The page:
For most of this week, the big story in the NFL was that the Washington Redskins were holding their rookie training camp without number-two overall pick in April's draft Robert Griffin III, who had yet to sign a contract with the team. That all changed on Wednesday, when Griffin agreed to a fully guaranteed deal that will pay him $21.1 million over four years and then promptly joined his team at practice. Now all eyes turn toward our fair city, where the Indianapolis Colts and presumed franchise quarterback Andrew Luck remain conspicuously at an impasse in contract talks with a week remaining until training camp opens in Anderson. For the second time in three months, the Colts are on the clock, and this countdown is not nearly as exciting for fans who are chomping at the bit to see our new team together for the first time.
The funny thing about these non-signings (they don't become "holdouts" until team camps officially begin) is that the new collective bargaining agreement was supposed to make rookie deals a cinch to put together. The league presents teams and player agents with a definitive salary framework based on draft position, the two sides build a contract based on those parameters and everyone signs on the dotted line. Except that there is always a little bit of wiggle room built into these things, of course, and there is the rub. Apparently, the most common hangup this year has been with so-called "offset" language which would give some financial relieve to teams who release a player within that four-year time span. Not surprisingly, teams want the language in place, and players want it killed.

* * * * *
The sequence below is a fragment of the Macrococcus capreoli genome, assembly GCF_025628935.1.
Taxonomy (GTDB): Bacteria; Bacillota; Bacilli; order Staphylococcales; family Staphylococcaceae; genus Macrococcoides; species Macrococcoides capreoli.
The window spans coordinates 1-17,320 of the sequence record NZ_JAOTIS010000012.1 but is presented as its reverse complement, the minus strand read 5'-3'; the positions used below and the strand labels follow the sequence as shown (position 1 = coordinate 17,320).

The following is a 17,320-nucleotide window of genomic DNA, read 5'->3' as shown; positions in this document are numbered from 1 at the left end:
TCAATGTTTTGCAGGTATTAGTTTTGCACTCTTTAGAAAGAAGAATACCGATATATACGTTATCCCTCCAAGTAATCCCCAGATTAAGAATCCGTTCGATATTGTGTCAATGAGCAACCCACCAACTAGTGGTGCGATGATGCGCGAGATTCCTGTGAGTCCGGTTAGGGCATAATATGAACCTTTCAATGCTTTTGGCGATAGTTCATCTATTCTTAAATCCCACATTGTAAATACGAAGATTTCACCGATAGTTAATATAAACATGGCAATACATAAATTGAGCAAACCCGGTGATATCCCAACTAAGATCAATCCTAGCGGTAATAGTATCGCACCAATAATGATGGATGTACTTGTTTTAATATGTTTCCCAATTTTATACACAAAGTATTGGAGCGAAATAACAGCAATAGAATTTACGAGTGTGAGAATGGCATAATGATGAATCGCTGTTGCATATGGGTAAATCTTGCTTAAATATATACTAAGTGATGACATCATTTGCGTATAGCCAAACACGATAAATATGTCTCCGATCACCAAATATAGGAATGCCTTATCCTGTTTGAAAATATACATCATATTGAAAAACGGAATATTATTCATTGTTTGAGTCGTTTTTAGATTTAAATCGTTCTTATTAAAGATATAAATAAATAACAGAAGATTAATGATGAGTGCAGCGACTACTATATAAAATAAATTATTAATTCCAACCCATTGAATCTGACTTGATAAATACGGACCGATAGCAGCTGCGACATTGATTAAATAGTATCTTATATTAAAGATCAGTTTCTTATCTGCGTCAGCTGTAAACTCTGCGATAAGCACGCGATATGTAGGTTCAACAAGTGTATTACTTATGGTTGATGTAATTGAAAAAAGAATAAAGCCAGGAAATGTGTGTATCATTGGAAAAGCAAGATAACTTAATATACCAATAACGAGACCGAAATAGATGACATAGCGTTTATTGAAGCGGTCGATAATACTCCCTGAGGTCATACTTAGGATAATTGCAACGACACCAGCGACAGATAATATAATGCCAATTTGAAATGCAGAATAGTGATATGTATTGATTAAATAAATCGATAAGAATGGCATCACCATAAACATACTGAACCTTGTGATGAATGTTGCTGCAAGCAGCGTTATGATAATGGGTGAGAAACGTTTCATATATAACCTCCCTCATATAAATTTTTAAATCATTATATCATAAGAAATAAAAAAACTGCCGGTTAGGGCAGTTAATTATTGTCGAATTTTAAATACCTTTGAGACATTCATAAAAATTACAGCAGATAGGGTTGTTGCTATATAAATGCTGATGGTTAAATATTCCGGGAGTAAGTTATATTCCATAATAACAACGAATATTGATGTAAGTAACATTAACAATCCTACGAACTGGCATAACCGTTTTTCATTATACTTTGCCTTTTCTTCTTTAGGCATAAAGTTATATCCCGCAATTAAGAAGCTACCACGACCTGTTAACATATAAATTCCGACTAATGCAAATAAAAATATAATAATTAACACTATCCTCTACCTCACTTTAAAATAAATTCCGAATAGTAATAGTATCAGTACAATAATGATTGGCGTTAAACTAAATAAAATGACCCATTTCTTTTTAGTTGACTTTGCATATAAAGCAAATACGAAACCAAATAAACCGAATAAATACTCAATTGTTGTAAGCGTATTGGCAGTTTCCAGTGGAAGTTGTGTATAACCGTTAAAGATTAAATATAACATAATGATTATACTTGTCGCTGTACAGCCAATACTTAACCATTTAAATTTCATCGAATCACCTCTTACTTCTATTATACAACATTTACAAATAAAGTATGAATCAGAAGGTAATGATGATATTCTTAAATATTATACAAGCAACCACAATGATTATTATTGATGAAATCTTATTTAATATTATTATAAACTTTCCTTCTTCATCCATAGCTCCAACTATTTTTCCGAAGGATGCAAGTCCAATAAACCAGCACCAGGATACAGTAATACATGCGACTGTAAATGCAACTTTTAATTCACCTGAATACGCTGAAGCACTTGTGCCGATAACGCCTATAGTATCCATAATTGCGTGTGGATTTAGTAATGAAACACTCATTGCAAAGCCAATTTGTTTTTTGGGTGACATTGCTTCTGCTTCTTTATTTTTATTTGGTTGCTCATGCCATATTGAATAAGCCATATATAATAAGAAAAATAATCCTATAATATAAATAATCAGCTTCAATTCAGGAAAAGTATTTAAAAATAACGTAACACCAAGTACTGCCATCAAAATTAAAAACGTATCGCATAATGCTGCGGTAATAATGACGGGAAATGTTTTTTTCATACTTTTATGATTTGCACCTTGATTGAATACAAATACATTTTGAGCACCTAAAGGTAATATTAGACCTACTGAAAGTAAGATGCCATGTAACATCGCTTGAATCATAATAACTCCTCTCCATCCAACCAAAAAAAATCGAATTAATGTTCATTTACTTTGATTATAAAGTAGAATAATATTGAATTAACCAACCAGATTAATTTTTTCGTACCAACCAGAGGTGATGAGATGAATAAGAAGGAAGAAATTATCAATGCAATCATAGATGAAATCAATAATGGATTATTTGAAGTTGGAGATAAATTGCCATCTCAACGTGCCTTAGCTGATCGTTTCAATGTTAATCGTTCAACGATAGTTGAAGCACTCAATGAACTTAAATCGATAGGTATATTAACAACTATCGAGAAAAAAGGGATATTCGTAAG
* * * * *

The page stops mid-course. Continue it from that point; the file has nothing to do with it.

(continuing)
Around here, there is still the perception that some of the delay in getting Luck under contract is that the Colts want to have a say in which commercial opportunities he pursues as an NFL player. Owner Jim Irsay swears up and down that that's not the case, but these types of ideas die hard and Irsay is emerging as a more controlling figure in this post-Peyton Manning era. The boss has probably always pulled a large proportion of the Blue and White strings, but he has become much more visible in 2012 and teeters on the edge of being overbearing. Cutting the bull and signing Luck soon would help ensure that the Colts get a rolling start to the new era as they try to instill some confidence in a wavering fan base. If Luck misses any time at training camp due to contract issues, there will be a cacophony of jeers in Indy before the Colts can even lose their first game.
A Luck deal will get done, so why not save everyone a little heartache and wrap it up now?
Adam Hughes was raised, and still lives, in rural Indiana. He has been a Colts fans since the team arrived in Indianapolis on a snowy morning in 1984. The Blue and White eventually replaced the Chicago Bears as his #1 team, and Super Bowl XLI was a dream come true.